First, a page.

Happily, the F-150 Lightning is a terrific F-150 — and a terrific truck. If you can find one to buy for a reasonable price and you’ve got a handle on charging for how you’ll use it, it’s clearly a better choice than a gas-powered truck.
But the Lightning is not without its issues — Ford can’t make enough to meet demand, just raised prices, and is still trying to get dealers to stop marking available units up by tens of thousands of dollars. And then there’s the software. This is a very fast truck that is also a maddeningly slow computer.
Of course, gunning the Lightning all over town eats up range, and that means you have to deal with charging, both at home and out in the wild. You absolutely need a Level 2 charger at home with the Lightning since the battery is huge and trying to charge it with a standard 110 outlet netted less than one mile of range per hour, which might as well be nothing.
Extended-range Lightnings like our review unit come with Ford’s 80-amp Charge Station Pro, which requires professional installation and allows the Lightning to serve as a backup power source for your home in case of a blackout, but since I only had the thing a week, I just plugged Ford’s 30-amp travel charger into my 240-volt dryer outlet and it charged just fine overnight, at around 15 miles of range an hour. Plugged into a 150kW DC fast charger, Ford says you can go from 15 to 80 percent in 41 minutes. The truck maxes out at 155kW, so hunting for the rare 350kW charger isn’t really worth it.
GUNNING THE LIGHTNING ALL OVER TOWN EATS UP RANGE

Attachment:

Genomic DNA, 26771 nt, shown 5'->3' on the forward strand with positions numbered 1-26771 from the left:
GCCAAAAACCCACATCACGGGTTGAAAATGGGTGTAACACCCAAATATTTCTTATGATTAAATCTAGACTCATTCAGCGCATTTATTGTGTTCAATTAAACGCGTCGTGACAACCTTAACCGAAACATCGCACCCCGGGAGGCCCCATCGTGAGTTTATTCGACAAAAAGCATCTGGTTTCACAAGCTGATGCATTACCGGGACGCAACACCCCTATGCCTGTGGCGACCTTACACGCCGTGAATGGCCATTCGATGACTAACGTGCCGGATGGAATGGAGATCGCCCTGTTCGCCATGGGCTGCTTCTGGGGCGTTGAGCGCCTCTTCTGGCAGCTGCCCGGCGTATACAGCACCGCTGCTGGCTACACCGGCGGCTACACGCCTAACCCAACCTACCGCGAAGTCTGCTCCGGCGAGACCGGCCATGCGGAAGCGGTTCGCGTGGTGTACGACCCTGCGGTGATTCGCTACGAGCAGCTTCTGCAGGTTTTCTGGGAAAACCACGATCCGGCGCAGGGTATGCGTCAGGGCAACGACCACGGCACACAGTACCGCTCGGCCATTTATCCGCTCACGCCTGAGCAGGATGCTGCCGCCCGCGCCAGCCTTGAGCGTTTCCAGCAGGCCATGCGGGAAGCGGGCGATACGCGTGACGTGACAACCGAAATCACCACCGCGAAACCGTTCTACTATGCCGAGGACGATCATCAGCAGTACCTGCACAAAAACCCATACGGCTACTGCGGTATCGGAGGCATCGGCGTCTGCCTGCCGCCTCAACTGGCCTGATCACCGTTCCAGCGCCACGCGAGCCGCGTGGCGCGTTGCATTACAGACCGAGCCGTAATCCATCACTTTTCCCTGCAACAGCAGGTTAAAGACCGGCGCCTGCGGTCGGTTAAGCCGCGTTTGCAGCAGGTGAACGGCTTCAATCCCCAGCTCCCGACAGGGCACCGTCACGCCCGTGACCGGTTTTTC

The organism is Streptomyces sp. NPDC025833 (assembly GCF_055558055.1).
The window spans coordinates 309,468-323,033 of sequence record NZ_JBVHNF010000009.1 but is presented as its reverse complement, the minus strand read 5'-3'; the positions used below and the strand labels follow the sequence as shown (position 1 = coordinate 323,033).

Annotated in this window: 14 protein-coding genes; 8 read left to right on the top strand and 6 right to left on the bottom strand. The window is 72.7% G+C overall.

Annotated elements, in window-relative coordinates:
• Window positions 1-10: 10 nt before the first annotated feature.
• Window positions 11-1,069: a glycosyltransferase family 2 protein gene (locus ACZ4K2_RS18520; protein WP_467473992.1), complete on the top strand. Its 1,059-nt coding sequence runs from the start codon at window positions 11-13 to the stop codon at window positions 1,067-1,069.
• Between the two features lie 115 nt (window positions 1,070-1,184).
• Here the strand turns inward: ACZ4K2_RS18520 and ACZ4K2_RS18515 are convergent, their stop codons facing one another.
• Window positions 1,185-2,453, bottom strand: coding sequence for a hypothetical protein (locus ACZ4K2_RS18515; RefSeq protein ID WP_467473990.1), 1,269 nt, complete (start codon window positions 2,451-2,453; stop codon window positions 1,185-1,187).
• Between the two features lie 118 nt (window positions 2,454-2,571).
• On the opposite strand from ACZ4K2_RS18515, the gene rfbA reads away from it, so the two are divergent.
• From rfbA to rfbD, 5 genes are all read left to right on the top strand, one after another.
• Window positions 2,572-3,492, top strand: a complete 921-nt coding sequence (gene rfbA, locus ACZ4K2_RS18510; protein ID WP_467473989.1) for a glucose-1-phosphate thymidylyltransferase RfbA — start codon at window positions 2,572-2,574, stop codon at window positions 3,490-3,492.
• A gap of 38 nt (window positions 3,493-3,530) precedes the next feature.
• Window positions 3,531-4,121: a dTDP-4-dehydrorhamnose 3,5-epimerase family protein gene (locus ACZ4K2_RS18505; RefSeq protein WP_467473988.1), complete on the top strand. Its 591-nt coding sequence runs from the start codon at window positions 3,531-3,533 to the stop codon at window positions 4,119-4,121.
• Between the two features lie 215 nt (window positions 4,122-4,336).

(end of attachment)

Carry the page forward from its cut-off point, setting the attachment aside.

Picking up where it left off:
At 100 percent charge, the Lightning reports its range at 325 miles, but that number quickly drops as you drive around, especially where I live in the mountains. You can plan trips in the FordPass mobile app and send them to the built-in nav, which will plot out chargers along your route. Those charging stops are locked in once you set a route; it would be nice if the system would give you more options along the way.
Charging on the road is mostly handled through Ford’s app and charging network; the company has been building out its network since the Mach-E came out last year, and things are improving but still occasionally spotty. You can sort available chargers by charging speed in the app and on the built-in nav. Chargers in the Ford network can be activated on your phone but not in the truck for some reason. Importantly, I had no problems using plug-and-charge at supported stations, which automatically activates a charger and handles billing just by plugging in. And, of course, you can just pay with a credit card if you want. And while I charged at several Electrify America stations that worked well, there were the usual broken chargers and glitches in getting things started. There’s still a long way to go, but things have started improving in meaningful ways.